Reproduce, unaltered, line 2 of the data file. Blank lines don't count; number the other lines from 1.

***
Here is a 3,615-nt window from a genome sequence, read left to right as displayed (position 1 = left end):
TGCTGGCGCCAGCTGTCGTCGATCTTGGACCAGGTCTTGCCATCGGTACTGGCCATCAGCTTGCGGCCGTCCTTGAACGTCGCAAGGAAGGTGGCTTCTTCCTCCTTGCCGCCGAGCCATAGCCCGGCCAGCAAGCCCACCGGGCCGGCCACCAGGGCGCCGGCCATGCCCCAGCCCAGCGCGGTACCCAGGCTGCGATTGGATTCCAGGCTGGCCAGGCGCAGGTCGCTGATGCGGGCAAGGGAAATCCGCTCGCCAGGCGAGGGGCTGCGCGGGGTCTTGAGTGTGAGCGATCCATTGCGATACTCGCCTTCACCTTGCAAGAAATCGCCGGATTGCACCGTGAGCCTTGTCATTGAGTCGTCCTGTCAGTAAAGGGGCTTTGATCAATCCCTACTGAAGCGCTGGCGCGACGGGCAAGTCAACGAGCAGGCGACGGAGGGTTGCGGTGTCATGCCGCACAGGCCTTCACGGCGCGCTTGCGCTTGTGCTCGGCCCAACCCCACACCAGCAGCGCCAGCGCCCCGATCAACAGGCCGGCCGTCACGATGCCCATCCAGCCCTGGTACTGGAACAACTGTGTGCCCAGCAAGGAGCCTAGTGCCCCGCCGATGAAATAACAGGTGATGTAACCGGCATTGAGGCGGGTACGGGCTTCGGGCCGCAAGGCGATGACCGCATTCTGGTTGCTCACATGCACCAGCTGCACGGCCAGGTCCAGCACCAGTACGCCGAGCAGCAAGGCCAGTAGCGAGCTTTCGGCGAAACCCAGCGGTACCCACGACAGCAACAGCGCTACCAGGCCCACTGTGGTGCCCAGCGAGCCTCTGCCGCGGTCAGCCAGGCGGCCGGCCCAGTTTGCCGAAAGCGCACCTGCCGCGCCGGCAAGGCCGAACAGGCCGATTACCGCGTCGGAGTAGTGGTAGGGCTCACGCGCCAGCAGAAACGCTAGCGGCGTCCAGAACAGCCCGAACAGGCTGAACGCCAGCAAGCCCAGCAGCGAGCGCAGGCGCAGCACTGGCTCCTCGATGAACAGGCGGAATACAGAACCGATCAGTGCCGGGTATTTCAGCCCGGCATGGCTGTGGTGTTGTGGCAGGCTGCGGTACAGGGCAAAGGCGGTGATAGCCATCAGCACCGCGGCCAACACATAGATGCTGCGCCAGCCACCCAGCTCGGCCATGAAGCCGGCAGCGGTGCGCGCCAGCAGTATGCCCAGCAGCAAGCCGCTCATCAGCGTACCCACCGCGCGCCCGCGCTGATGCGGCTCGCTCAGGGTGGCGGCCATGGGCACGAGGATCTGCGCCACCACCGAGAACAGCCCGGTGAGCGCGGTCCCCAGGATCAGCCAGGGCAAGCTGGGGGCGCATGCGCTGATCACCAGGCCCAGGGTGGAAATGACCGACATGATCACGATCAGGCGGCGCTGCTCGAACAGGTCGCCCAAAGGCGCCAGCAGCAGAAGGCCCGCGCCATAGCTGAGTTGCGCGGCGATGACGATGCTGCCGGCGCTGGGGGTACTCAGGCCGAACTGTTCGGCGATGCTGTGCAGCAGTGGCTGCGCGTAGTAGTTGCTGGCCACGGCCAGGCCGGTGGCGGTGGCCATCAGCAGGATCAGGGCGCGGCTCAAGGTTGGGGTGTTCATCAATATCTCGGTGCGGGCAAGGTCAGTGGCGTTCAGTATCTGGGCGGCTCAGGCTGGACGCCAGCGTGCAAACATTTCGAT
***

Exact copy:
TGCTGGCGCCAGCTGTCGTCGATCTTGGACCAGGTCTTGCCATCGGTACTGGCCATCAGCTTGCGGCCGTCCTTGAACGTCGCAAGGAAGGTGGCTTCTTCCTCCTTGCCGCCGAGCCATAGCCCGGCCAGCAAGCCCACCGGGCCGGCCACCAGGGCGCCGGCCATGCCCCAGCCCAGCGCGGTACCCAGGCTGCGATTGGATTCCAGGCTGGCCAGGCGCAGGTCGCTGATGCGGGCAAGGGAAATCCGCTCGCCAGGCGAGGGGCTGCGCGGGGTCTTGAGTGTGAGCGATCCATTGCGATACTCGCCTTCACCTTGCAAGAAATCGCCGGATTGCACCGTGAGCCTTGTCATTGAGTCGTCCTGTCAGTAAAGGGGCTTTGATCAATCCCTACTGAAGCGCTGGCGCGACGGGCAAGTCAACGAGCAGGCGACGGAGGGTTGCGGTGTCATGCCGCACAGGCCTTCACGGCGCGCTTGCGCTTGTGCTCGGCCCAACCCCACACCAGCAGCGCCAGCGCCCCGATCAACAGGCCGGCCGTCACGATGCCCATCCAGCCCTGGTACTGGAACAACTGTGTGCCCAGCAAGGAGCCTAGTGCCCCGCCGATGAAATAACAGGTGATGTAACCGGCATTGAGGCGGGTACGGGCTTCGGGCCGCAAGGCGATGACCGCATTCTGGTTGCTCACATGCACCAGCTGCACGGCCAGGTCCAGCACCAGTACGCCGAGCAGCAAGGCCAGTAGCGAGCTTTCGGCGAAACCCAGCGGTACCCACGACAGCAACAGCGCTACCAGGCCCACTGTGGTGCCCAGCGAGCCTCTGCCGCGGTCAGCCAGGCGGCCGGCCCAGTTTGCCGAAAGCGCACCTGCCGCGCCGGCAAGGCCGAACAGGCCGATTACCGCGTCGGAGTAGTGGTAGGGCTCACGCGCCAGCAGAAACGCTAGCGGCGTCCAGAACAGCCCGAACAGGCTGAACGCCAGCAAGCCCAGCAGCGAGCGCAGGCGCAGCACTGGCTCCTCGATGAACAGGCGGAATACAGAACCGATCAGTGCCGGGTATTTCAGCCCGGCATGGCTGTGGTGTTGTGGCAGGCTGCGGTACAGGGCAAAGGCGGTGATAGCCATCAGCACCGCGGCCAACACATAGATGCTGCGCCAGCCACCCAGCTCGGCCATGAAGCCGGCAGCGGTGCGCGCCAGCAGTATGCCCAGCAGCAAGCCGCTCATCAGCGTACCCACCGCGCGCCCGCGCTGATGCGGCTCGCTCAGGGTGGCGGCCATGGGCACGAGGATCTGCGCCACCACCGAGAACAGCCCGGTGAGCGCGGTCCCCAGGATCAGCCAGGGCAAGCTGGGGGCGCATGCGCTGATCACCAGGCCCAGGGTGGAAATGACCGACATGATCACGATCAGGCGGCGCTGCTCGAACAGGTCGCCCAAAGGCGCCAGCAGCAGAAGGCCCGCGCCATAGCTGAGTTGCGCGGCGATGACGATGCTGCCGGCGCTGGGGGTACTCAGGCCGAACTGTTCGGCGATGCTGTGCAGCAGTGGCTGCGCGTAGTAGTTGCTGGCCACGGCCAGGCCGGTGGCGGTGGCCATCAGCAGGATCAGGGCGCGGCTCAAGGTTGGGGTGTTCATCAATATCTCGGTGCGGGCAAGGTCAGTGGCGTTCAGTATCTGGGCGGCTCAGGCTGGACGCCAGCGTGCAAACATTTCGAT